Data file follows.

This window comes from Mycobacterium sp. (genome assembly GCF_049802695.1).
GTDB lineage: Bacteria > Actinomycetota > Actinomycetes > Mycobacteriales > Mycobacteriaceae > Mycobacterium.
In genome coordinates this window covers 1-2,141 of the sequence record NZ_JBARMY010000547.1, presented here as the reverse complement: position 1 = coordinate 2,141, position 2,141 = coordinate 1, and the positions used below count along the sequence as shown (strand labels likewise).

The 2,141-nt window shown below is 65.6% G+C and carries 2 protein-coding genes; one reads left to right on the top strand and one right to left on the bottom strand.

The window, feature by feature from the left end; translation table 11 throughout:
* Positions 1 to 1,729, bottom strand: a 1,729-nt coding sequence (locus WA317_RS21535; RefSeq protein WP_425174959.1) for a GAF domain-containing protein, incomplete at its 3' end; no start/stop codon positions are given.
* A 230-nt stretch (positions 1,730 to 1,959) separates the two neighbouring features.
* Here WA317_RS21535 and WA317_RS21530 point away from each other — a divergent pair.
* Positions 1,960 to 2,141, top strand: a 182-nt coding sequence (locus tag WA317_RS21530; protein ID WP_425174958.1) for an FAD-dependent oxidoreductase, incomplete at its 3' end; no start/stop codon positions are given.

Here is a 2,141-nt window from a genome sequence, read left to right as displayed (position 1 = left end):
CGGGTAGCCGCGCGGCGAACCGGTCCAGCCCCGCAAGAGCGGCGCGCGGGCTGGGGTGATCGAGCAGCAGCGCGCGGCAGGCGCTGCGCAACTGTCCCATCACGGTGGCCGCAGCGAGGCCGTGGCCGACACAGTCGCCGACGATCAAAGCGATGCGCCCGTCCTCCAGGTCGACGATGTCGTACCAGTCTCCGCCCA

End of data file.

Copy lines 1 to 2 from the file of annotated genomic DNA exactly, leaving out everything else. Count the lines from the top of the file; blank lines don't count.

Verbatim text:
This window comes from Mycobacterium sp. (genome assembly GCF_049802695.1).
GTDB lineage: Bacteria > Actinomycetota > Actinomycetes > Mycobacteriales > Mycobacteriaceae > Mycobacterium.